Words by Grey Malkin
Hailing from Chicago, Constantine‘s debut album, 2015’s ‘Day of Light’, was a welcome reminder that acid and psychedelic folk was still being made with the creativeness, left field ambition and careful craft that first arose in the late 1960s/early 1970s. Indeed, Constantine recommends his music to ‘fans of Mark Fry, Trader Horne and Donovan‘. A formidable live act, the UK (and this writer) was able to witness the intricate and immersive power of a Constantine performance during their 2017 shows with Trappist Afterland and Alison O’Donnell, MOOF also had the pleasure of welcoming Constantine onto the stage at our 2nd birthday festivities last year in London. Nearly five years has passed since that bewitching first album, it is a delight to find sophomore effort ‘In Memory Of A Summer Day’ emerging from the sun’s haze and just when we need it most.
A brief prologue, ‘Upon Your Rise’, places us firmly into Constantine’s world, one of otherworldly and magical lands and songs that are virtual tapestries of ornate instrumentation and hushed splendour. ‘Morning/The Meandering Path’ is a case in point; woodwind, mellotron, crystalline guitar and duetted male/female vocals are instantly transportive to a gentler and more mystical era, one inhabited by The Incredible String Band and Dr Strangely Strange‘s exploratory and lysergic missives. Finely detailed and adorned, songs such as the hushed, sitar soaked ‘My Dear Alice’ and the truly lovely ‘Far, Far, Far Away’ (which, cloaked in the song’s melancholy and baroque folk stylings, reminds this listener of Dulcimer or Trees) are wyrd folk jewels, timeless in their conviction and strange beauty. ‘Matilda of the Meadow’s lush and haunting mellotron, harpsichord, xylophone and strings evokes the similar musical landscape of psych legend Paul Roland, and is a possible album highlight in its wistful yet hugely emotive chamber folk. ‘Along The Castle Wall’ is a flute and mandolin led medieval slice of rustic balladry and a master class in yearning, paisley patterned gorgeousness, whilst ‘Rivers’ is a darker, more shadowed creature, a descending guitar motif and whispered vocals that are suggestive of the ending of summer and the quickening dusk, with Constantine imploring the listener to ‘follow the river’s flow’. Meanwhile, ‘Afternoon/Memory of a Summer Day’ inhabits the spirits of Robin Williamson, Mike Heron, Licorice and Rose with added cosmic flavours courtesy of rising waves of analogue synths.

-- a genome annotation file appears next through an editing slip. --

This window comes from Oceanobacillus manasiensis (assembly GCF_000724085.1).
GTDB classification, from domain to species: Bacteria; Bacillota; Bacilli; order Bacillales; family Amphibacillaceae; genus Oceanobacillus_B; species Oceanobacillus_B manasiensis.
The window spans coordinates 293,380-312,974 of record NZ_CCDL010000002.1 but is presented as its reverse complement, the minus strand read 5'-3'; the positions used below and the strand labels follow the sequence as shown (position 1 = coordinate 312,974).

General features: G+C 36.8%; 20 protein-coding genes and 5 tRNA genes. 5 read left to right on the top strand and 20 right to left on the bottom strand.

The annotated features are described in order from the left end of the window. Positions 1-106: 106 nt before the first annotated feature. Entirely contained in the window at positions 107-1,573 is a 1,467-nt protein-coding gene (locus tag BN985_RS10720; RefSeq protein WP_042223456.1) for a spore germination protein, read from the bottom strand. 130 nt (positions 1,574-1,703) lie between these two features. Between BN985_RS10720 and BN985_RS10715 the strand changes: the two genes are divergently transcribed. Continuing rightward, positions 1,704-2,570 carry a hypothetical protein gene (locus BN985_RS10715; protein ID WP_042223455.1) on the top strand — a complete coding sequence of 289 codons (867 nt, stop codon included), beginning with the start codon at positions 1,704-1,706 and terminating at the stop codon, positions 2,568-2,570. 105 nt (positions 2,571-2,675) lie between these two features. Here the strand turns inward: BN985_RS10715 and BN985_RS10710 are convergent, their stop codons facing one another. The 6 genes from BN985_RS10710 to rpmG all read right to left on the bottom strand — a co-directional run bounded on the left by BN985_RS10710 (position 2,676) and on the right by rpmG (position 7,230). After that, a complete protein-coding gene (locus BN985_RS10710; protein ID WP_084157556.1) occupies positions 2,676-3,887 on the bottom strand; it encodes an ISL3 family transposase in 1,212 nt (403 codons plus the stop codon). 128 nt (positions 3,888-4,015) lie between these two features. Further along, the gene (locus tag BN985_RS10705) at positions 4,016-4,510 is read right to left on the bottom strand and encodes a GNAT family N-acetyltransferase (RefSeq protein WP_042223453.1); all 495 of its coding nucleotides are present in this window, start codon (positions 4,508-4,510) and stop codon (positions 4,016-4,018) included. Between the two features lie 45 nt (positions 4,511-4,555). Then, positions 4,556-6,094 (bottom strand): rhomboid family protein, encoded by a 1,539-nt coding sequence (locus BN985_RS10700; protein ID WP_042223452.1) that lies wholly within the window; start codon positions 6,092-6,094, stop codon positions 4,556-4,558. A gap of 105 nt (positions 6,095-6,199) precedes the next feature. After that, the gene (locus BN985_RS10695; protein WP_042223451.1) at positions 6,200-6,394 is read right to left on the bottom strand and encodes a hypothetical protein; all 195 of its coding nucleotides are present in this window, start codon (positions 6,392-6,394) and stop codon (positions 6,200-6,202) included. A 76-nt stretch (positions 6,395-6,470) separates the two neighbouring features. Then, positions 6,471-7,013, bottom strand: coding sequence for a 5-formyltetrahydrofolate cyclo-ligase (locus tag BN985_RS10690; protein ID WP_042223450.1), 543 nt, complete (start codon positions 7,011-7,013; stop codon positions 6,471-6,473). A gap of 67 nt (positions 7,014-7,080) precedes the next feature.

Finally, closer, ‘The Kingdom Must Fall’, is a bejewelled acoustic, fuzz guitar and mellotron tinged warning to some unnamed leader or king that their time is coming to a close. It is a suitably, meticulously crafted and evocative slice of acid folk that could easily be found on one of the afore mentioned reference points; the classic ‘The Dreaming with Alice’ by Mark Fry or Trader Horne’s ‘Morning Way’. A gentle epic, it consolidates the magic of Constantine into a perfectly distilled ten minutes.
Albums such as ‘In Memory Of A Summer Day’ do not come around often; Constantine albums perhaps less often still. Seek this out and treasure it, give this the release the love it deserves and which reflects the attention and love that has clearly been put into making this, a psych folk masterpiece.
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